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Focus Ute in the works???

September 14, 2008

As speculated by Toby Hagon over at Drive.com.au, it is possible that a Ford Focus Utility (“Ute”) could be in the works right here in Australia at Ford Australia – to be ready for 2011 production with the rest of the Focus range (excl. ST/XR5). Report after the jump…

Here is the story, thanks to Drive.com.au:

Ford Australia looks set to increasingly divert its attention to small cars as large cars continue to lose favour. That could even mean locally developing a small ute for the world. By TOBY HAGON.

Ford Australia could be called on to design a small utility vehicle to be sold around the world as part of the globalization of the brand and a push to evolve small cars.

Ford invented the world’s first ute, now Ford Australia could be asked to reinvent the small ute based on the Focus small car, which it will begin building alongside the Ford Falcon (& Territory – ed) from 2011.

“What I see in Australia is a huge opportunity [to look at] upper body variants,” says Jim Farley, Ford’s global group vice president of marketing and communications, who formerly helped Toyota to the number one position in the United States. He was speaking at the international launch of the new Fiesta hatch, which arrives here in January 2009.

“A lot of people have been toying with the idea of a [small car] pick-up,” he says. “In Australia what would a [small] pick-up truck really be? It would be something I think very creative.”

Farley believes Australia’s innovative thinking and engineering skills could be utilized in the broader Ford world for developing different body shapes on existing vehicle underpinnings.

“Australia I personally think could be one of the markets where upper body silhouette innovation around utility could be globalized because customers would expect it to be more aspirational.”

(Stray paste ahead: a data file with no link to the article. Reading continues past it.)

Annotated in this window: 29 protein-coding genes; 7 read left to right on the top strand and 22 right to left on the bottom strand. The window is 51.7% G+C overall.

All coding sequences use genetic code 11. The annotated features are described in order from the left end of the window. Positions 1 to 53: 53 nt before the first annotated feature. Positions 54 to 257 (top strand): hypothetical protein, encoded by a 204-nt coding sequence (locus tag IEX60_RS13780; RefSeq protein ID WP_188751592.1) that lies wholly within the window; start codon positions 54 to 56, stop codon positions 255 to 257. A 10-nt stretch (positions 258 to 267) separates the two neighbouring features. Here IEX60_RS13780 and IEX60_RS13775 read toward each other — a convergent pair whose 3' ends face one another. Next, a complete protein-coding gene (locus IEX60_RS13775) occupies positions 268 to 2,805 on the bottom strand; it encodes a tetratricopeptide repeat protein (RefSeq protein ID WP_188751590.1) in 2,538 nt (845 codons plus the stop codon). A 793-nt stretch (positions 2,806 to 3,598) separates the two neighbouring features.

Small utes are nothing new and have typically attracted plenty of interest in Australia.

Subaru’s Brumby is still loved for its all-wheel-drive traction and simple but honest and reliable construction.

The Proton Jumbuck is another that’s found favor due to its cheap price and compact size.

But Farley wants Ford Australia to think outside the square and develop the concept of a ute and how it may find global appeal.

“I think something could come from Australia that would look and feel very different but be very Australian and be very attractive to other markets,” says Farley.

In an effort to reduce development costs car makers are getting smarter at vehicle design, increasingly sharing major underbody components. The trend is happening across brands and within brands.

With one basic vehicle, for example, a car maker could develop a three- and five-door hatchback, four-door sedan, convertible, wagon, delivery van, people mover, four-wheel drive and even a ute.

To buyers they look like distinct vehicles, but the basic building blocks of the car are shared. Many of the expensive components, such as engines and suspension parts, could be identical.

Ford Australia already has experience in developing different body variants for the same basic underpinnings.

Ford, like Holden, is seen as achieving impressive engineering results on relatively small budgets, something that hasn’t gone unnoticed by the Detroit-based parent companies.

Holden helped develop the current rear-wheel drive architecture within General Motors.

It seems Ford is keen to explore the ingenuity of its Australian engineers when it comes to different body variants.

As well as inventing the car-based ute Ford more recently developed the Territory 4WD-style wagon, which utilises many underpinnings of the Falcon in a more family-friendly package.

As sales of large cars continue to tumble Ford continues to ready itself to build the Focus small car alongside the Falcon in Australia from 2011.

Farley says to be relevant as car makers face increased globalization there must be a change in thinking.

“If you want to be a world global player you’d better figure out your upper body silhouettes strategy in the [small car] segment,” he says.

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